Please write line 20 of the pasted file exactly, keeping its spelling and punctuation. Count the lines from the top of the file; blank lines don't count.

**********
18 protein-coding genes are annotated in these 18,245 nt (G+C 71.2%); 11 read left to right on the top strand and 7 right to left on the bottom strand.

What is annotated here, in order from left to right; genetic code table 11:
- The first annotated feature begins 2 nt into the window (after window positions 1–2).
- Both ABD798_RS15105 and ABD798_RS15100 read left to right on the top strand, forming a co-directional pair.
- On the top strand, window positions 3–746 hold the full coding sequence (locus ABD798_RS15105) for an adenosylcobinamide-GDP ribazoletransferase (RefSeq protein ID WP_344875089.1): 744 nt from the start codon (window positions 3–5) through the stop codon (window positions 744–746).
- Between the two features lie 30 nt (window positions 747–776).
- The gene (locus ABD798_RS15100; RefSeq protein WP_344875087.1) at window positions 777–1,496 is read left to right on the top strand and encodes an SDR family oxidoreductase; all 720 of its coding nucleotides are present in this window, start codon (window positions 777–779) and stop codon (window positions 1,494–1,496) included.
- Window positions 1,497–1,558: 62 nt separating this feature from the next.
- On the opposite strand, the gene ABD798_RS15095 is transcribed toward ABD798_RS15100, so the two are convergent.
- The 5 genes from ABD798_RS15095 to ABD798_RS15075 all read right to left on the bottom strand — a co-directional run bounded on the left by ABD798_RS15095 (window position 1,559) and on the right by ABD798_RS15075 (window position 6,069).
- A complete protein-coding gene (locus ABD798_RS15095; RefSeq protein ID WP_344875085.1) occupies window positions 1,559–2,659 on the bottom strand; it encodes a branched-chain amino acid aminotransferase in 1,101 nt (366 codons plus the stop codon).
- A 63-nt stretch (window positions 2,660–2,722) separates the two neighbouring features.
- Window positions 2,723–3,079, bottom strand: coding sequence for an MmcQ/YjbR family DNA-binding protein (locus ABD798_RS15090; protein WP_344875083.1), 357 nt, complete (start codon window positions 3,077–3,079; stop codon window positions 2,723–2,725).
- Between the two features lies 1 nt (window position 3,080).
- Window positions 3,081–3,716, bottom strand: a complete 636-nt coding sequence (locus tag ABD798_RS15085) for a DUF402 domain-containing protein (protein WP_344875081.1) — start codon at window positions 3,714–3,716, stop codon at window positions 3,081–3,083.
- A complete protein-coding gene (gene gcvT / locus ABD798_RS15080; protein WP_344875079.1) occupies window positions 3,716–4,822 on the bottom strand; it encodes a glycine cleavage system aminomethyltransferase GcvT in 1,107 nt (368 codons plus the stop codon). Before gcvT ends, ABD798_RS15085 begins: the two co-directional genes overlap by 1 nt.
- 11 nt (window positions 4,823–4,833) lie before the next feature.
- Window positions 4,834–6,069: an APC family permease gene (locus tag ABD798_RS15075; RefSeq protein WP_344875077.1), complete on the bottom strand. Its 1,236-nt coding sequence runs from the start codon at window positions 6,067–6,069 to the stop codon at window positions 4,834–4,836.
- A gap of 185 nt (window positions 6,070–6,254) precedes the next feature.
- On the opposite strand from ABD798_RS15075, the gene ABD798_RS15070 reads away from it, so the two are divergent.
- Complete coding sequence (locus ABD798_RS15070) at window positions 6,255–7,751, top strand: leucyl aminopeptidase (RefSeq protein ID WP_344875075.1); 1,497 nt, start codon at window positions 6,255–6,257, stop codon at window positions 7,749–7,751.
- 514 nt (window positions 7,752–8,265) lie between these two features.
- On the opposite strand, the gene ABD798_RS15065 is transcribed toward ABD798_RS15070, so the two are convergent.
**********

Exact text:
- On the opposite strand from ABD798_RS15075, the gene ABD798_RS15070 reads away from it, so the two are divergent.